Mozambique records largest sighting of dugongs since the 1990s

Posted by David Henning on 20 December 2021

Bazaruto Archipelago National Park in Mozambique has recently documented the largest herd of dugongs seen along the East African coast since the 1990s.

Dugongs are listed as vulnerable on the IUCN red-list, with a decreasing population. Picture: Getaway Gallery/ Julien Willem

According to researchers in the park, the herd is estimated to tally 57 individuals, consisting of large groups with multiple calves.

The dugong, a species of sea cow, is listed as vulnerable on the IUCN red-list, with a decreasing population. So a large sighting like this, with multiple calves, is a promising sign for the potential population growth in the area.

Researchers in Bazaruto believe this to be the largest sighting of dugongs along the east African coast since the 1990s. Picture: Bazaruto Archipelago National Park.

The dugong primarily grazes on seagrasses,  spending most of its time in seagrass beds. It is legally protected throughout most of its range but remains threatened by habitat destruction, collision with boats, where it has gone regionally extinct throughout much of its range.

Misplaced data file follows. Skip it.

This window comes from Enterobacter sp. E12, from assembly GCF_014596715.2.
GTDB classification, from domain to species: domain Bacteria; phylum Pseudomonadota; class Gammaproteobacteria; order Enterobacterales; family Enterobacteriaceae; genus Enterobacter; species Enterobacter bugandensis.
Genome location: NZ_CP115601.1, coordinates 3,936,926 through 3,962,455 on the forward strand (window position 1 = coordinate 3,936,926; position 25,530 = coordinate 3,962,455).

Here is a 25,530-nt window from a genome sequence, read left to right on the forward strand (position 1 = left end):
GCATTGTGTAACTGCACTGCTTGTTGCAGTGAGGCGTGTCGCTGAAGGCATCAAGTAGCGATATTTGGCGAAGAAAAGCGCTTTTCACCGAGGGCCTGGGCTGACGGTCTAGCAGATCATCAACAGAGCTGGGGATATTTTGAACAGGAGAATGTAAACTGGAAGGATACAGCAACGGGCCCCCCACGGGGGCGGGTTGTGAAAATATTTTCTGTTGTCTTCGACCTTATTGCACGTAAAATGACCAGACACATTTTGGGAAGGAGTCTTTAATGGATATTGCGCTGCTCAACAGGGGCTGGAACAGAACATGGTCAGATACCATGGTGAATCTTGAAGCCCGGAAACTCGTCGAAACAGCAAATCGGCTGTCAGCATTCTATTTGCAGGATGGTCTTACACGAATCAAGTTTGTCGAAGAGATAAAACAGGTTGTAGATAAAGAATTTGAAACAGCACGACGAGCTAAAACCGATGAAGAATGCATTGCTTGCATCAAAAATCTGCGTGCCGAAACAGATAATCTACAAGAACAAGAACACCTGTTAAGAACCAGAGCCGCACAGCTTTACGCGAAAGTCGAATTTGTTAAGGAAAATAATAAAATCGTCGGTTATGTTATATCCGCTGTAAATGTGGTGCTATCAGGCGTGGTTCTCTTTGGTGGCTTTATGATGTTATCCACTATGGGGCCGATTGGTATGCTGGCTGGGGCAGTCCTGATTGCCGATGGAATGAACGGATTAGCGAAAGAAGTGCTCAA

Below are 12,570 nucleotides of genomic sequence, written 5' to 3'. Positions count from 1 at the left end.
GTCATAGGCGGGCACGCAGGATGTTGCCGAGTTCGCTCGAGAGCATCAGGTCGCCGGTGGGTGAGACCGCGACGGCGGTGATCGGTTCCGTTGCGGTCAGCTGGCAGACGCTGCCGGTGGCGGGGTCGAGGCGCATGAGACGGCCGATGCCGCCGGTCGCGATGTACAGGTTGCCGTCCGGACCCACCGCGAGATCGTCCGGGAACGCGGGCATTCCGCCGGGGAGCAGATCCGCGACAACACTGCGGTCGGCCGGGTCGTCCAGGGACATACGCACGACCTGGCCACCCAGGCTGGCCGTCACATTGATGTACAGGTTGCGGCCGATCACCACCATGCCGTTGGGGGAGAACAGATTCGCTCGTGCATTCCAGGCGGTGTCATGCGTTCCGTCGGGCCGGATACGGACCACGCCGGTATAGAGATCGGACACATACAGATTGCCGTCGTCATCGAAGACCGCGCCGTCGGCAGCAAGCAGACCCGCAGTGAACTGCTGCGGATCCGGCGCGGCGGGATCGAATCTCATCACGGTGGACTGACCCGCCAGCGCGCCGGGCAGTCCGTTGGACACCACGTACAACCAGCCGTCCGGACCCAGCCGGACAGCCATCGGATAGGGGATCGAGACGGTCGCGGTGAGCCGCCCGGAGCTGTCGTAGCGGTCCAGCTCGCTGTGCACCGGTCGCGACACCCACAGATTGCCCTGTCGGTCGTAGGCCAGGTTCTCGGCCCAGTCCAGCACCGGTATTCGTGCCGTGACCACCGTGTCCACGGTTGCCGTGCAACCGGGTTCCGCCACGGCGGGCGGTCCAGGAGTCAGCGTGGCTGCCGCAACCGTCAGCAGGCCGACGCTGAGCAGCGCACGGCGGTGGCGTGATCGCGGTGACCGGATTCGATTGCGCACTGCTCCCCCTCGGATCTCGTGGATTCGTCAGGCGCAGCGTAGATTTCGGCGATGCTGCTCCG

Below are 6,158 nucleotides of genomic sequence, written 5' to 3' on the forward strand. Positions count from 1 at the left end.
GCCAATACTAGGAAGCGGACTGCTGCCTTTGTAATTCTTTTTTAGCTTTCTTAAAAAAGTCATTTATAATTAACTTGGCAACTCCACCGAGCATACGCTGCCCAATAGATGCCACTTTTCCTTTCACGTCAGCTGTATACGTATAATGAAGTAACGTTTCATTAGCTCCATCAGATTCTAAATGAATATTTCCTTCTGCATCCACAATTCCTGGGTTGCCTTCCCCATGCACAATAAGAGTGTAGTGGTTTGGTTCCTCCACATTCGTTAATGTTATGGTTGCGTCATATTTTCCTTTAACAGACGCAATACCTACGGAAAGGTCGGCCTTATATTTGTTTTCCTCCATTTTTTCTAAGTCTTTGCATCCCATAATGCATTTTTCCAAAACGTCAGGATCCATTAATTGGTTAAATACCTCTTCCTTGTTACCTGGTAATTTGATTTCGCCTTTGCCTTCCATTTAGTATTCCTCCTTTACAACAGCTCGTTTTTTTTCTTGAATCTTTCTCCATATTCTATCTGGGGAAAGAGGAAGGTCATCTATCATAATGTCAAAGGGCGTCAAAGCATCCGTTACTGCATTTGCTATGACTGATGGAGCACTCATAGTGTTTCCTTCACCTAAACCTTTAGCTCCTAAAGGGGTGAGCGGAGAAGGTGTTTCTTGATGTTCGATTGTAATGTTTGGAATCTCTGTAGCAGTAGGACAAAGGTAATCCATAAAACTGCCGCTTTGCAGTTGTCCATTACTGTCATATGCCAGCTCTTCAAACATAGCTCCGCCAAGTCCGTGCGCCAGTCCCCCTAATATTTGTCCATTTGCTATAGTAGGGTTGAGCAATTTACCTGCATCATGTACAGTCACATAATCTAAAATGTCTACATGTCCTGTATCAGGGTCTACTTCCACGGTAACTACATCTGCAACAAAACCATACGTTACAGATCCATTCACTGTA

Bazaruto is home to the region’s last viable population of dugongs, where the the1,360 km2 marine area is managed by African Parks, which have implemented monitoring programmes and community awareness to ensure the growth and survival of this unique animal.

Bazaruto Archipelago National Park is a unique ecological area, which is home to141 bird species, 18 reptile species, 21 mammal species, five dolphin species and of course, the last viable population of an estimated 180 dugongs in the western Indian Ocean.

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